My friend, though a wonderful soul, has a quick wit and sharp tongue. His response, although not intentionally harmful, was something along the lines of, “All of the relaxation and fun you have is that what gets you so emotional?” I was slightly taken aback. However, knowing my friend the way I do, I knew there was nothing unkind meant by it.
I responded as generally as I could without getting too defensive, and explained that there is a lot that happens with families like mine on a deeply spiritual level, based on the amount of support and fellowship that we experience, some of which we may not get elsewhere. He acknowledged it, but since we were in the lobby of church at the beginning of service, the conversation ended there.
While I wasn’t hurt, I was brought back to the realization that families like mine have all the time. My friend really knows my family and our situation, but he just doesn’t know what family retreat means to us. How could I even begin to explain what really goes on there? I just relegated it to the usual experience of “he doesn’t get it,” but I really wish I could’ve had the “it’s not like that” speech with him.
There’s lots of reasons “it’s not like that,” but where could I have begun? I could have told my friend about the anticipation that my son got when we pulled up to the driveway at the retreat center. My son knew where he was and the greeting he’d get walking in the door. Maybe I could’ve followed up with my friend about the love and support we received for a whole week from our “short term missionary,” who spent the majority of each day with our son, being with him in every sense—every activity, every meal, every worship time, every meal. Everything.
Maybe it was something more unique and special that year. During the annual Talent Show, a female wheelchair user dedicated her song to another wheelchair-using friend who had passed away, and had been a regular at the retreat. Maybe it was the words she used in her dedication, when she lovingly prayed for her friend, saying she couldn’t wait to run with him in heaven. Maybe that’s it.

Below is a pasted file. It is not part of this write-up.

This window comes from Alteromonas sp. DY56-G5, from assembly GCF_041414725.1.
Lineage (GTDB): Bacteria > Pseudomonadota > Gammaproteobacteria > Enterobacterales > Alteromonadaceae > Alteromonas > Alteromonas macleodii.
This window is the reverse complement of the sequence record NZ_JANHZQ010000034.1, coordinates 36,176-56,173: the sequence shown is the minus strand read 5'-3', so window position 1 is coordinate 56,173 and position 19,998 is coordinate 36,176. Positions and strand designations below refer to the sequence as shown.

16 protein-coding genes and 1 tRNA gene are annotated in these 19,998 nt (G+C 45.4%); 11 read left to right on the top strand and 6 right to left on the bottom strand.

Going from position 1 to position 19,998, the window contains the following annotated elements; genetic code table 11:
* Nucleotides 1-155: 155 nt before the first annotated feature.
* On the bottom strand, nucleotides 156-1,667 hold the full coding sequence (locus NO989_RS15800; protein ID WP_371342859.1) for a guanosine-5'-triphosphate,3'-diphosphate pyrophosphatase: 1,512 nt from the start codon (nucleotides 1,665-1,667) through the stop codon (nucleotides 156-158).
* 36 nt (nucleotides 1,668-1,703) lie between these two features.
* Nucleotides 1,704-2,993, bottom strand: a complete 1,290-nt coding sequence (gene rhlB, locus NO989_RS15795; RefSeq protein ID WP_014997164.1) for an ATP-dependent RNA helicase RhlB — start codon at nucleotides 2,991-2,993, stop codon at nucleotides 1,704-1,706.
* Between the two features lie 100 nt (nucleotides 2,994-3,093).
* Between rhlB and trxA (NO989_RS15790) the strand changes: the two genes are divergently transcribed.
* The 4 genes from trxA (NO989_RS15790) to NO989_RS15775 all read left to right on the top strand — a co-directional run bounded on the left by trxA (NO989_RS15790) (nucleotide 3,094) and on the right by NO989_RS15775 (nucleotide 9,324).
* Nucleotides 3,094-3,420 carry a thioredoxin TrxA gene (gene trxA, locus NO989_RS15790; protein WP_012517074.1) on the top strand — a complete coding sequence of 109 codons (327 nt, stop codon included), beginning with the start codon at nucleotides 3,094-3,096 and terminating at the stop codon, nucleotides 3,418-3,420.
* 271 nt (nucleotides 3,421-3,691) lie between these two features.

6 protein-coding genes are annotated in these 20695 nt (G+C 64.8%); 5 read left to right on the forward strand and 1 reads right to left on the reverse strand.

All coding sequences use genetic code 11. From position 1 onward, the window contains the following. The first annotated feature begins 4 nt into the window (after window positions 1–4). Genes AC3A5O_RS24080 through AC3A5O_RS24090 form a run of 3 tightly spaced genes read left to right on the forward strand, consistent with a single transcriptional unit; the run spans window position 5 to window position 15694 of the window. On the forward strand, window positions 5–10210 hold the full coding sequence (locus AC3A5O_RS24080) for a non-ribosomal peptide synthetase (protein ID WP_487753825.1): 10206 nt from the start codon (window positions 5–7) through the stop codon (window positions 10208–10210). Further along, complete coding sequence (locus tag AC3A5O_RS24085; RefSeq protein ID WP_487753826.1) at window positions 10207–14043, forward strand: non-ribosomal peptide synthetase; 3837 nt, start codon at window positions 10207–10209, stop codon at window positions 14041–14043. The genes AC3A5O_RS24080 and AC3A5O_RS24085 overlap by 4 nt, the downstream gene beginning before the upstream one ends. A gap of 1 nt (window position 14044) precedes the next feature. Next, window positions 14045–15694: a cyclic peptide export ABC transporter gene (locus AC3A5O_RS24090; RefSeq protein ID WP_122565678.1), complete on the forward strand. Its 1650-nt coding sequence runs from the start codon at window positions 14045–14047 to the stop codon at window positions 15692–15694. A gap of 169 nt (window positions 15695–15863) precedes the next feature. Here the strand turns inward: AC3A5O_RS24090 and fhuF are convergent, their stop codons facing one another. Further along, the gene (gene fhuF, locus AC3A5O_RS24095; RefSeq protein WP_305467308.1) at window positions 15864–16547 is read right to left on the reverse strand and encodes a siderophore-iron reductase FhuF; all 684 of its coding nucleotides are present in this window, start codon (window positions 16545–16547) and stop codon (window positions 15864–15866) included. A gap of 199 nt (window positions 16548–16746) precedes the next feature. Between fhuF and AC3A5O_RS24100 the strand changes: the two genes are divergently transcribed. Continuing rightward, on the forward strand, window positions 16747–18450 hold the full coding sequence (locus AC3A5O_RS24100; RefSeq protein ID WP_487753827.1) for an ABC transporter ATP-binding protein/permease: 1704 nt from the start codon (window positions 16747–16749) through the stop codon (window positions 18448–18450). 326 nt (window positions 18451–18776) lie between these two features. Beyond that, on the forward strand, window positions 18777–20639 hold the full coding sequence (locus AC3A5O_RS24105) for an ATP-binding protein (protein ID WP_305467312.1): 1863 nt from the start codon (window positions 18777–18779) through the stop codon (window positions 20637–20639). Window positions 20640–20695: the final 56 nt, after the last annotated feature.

The next Sunday I saw my friend again, and after chatting, we eventually came back around to our previous conversation about our camp experiences. He apologized for not quite understanding how important it was to us. As I shared a little more with him, his eyes widened. I saw he realized he was mistaken and had not understood our experience. I didn’t expect an apology, just a little understanding that our experience at family retreat is just like life: on the surface it may be smiles and fun, but there are things far deeper and more profound going on, especially those the world may never see.
We may or may not ever make it back to family retreat, but my son will hopefully continue summer camp in some form. Next year, maybe camp will be for more than a week, maybe with less support. Maybe he’ll have even more fun. But camp has become such a profound milestone for our family, since it always reminds me that this is my son’s chance to just BE there, be a kid and be accepted, just like the others. If nothing else, he will have beaten his poor dad’s so called “summer camp” experience by a mile, and yes—his dad will be just fine with that.